Saturday, August 6, 2016

Organizing for Immigration Rights

In our first meeting of the "Illegal People" book group we had a really great crowd. The group consisted of a mix of social workers, teachers, lawyers, activists, and others. There was a huge range of experiences that people bring to this group and it is interesting to hear people's perspectives.  At the beginning of the meeting people shared what brought them to the group and what they found intriguing about the book. We spent some time in a discussion about neoliberalism and what it looks like in the US and abroad. In small groups people considered the causes of migration and the experiences low-wage immigrant workers in the United States. We concluded with a conversation on how the capitalist quest for low wage workers  benefits from a political system that creates classes of people with few rights. We also had an interesting conversation about how this idea intersects with the public's view on who is "worthy" to get immigration papers and who is not.

At our second discussion of "Illegal People," we delved into the ways that undocumented Latino and Black workers have been systematically divided and pit against each other by the agricultural, construction, and hospitality industries. The group discussed how white supremacist capitalism causes this divide-and-conquer strategy between workers, and how we might be able to push back through effective organizing. We also reviewed Philly's successful local anti-deportation campaign, highlighting the connections between mass deportation and mass incarceration. The conversation was powerful in part because of the wide array of backgrounds: teachers, community organizers, parents, professors, social workers, and more. It was a thought provoking discussion that left us ready for more!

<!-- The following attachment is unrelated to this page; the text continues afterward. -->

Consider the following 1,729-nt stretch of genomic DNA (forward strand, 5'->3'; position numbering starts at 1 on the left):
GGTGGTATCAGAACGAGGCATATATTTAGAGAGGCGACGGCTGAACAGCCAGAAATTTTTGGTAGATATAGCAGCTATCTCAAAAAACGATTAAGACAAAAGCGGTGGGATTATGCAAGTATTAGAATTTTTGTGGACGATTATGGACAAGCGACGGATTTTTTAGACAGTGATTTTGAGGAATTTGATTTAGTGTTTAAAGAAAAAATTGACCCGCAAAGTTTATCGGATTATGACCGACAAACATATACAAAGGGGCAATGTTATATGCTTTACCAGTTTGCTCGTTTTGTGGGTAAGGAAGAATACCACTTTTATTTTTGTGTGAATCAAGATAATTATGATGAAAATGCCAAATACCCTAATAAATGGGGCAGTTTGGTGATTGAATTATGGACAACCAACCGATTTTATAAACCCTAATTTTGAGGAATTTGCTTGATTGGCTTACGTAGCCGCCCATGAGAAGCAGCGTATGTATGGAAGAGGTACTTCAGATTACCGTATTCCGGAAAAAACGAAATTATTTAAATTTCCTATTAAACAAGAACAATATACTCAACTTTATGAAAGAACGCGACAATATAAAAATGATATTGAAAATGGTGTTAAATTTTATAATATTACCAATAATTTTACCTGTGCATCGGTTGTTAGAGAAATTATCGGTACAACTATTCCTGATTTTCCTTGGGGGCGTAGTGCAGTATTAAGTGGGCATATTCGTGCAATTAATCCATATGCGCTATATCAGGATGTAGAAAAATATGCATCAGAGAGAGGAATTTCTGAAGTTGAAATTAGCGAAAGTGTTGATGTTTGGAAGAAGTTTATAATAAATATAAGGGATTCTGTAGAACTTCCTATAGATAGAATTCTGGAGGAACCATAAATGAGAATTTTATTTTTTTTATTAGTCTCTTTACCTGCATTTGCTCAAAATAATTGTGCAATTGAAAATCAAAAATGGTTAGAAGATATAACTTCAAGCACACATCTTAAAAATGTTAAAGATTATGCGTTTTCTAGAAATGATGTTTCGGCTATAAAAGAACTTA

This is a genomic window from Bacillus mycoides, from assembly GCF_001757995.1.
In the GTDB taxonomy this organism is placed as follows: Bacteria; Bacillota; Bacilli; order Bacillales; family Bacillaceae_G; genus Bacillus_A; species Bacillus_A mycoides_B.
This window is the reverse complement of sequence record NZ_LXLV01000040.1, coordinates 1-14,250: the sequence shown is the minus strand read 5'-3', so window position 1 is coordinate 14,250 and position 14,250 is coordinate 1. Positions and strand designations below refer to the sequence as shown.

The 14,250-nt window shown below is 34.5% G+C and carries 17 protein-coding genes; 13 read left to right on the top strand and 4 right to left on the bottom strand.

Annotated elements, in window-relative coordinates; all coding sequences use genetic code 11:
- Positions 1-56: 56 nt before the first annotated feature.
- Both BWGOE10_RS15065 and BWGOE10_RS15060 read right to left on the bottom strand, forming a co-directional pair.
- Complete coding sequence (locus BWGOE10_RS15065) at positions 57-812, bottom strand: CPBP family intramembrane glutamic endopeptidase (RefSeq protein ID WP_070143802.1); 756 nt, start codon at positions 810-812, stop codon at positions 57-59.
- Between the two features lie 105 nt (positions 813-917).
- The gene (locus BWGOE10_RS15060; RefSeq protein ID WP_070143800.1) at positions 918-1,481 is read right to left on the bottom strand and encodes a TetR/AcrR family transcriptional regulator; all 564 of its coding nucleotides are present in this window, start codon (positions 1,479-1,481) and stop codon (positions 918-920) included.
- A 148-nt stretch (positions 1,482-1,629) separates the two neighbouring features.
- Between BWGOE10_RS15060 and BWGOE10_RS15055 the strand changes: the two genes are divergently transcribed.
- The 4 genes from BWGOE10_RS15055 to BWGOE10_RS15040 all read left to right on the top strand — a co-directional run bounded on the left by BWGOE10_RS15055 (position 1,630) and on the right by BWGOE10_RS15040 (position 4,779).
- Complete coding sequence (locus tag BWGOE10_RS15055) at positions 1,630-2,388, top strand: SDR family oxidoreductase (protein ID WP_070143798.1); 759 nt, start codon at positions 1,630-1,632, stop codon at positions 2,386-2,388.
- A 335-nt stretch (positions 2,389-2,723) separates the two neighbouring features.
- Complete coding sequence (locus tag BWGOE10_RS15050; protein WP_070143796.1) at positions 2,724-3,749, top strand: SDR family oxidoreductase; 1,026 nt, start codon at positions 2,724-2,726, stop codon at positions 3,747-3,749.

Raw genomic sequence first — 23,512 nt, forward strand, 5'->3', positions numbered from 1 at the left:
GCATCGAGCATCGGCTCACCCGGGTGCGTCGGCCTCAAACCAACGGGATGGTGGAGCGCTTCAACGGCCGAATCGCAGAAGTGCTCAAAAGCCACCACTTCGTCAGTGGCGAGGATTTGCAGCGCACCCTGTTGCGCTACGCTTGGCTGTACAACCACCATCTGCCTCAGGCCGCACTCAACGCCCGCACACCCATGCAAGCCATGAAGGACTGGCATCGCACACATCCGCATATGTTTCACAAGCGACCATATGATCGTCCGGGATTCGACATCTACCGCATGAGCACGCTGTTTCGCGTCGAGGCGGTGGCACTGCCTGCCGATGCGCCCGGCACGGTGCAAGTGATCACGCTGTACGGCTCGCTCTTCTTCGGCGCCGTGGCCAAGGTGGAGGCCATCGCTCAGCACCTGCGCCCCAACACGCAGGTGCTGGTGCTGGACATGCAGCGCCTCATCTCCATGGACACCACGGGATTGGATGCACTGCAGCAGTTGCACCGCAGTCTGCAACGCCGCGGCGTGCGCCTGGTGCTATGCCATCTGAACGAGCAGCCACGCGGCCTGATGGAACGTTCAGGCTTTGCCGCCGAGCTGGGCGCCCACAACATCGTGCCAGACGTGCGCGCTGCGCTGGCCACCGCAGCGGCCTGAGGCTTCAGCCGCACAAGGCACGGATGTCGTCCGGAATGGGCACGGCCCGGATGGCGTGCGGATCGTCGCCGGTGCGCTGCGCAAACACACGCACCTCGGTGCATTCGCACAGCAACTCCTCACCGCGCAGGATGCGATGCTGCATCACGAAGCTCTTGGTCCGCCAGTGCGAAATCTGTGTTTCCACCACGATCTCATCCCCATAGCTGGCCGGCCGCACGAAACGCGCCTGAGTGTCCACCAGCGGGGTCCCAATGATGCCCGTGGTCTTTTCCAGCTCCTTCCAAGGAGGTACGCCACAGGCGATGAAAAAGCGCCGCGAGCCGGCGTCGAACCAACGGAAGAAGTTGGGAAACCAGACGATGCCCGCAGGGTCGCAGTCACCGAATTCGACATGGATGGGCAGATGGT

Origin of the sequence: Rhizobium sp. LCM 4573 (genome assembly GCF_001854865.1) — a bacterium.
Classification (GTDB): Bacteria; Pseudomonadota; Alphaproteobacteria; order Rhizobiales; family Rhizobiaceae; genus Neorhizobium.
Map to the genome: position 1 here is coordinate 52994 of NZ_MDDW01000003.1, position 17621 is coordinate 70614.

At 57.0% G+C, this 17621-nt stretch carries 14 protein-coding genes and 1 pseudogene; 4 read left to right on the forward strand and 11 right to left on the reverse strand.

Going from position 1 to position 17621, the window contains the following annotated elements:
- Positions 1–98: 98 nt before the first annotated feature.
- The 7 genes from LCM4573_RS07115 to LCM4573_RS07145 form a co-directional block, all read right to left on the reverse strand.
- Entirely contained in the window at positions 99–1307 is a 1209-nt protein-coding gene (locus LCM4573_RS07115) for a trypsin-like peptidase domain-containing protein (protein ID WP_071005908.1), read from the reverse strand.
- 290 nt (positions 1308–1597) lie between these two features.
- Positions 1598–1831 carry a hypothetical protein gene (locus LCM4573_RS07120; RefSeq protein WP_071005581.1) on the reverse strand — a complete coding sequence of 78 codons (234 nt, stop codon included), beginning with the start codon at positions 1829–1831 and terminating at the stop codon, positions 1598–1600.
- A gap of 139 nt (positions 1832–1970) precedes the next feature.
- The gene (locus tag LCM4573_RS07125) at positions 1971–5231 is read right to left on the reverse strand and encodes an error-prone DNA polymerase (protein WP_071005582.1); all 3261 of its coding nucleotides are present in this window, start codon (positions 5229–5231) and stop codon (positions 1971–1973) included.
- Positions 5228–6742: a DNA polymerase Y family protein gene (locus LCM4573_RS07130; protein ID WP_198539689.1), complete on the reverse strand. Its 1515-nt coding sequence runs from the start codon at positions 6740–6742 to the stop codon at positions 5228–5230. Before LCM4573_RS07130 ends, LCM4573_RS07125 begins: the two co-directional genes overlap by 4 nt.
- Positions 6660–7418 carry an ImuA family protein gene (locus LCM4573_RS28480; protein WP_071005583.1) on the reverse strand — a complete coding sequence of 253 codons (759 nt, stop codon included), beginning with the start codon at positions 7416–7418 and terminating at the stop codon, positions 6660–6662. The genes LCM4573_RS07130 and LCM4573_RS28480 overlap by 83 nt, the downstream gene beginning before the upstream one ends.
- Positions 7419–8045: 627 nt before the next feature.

In the last meeting of the group we discussed the impact of immigration policies on documented immigrant workers, and also on low-wage citizen workers in the US. It was a lively conversation in which many people included personal and professional experiences to enrich the dialogue. Nicole spoke about many of the current immigrant rights organizing campaigns going on in Philadelphia, and another group member spoke about programs within the School District of Philadelphia to support immigrant and ESOL students. We ended the meeting with an action brainstorm about how people can support immigrant rights work both within and outside of schools. We will present these ideas at the WE book group closing meeting on September 1st.

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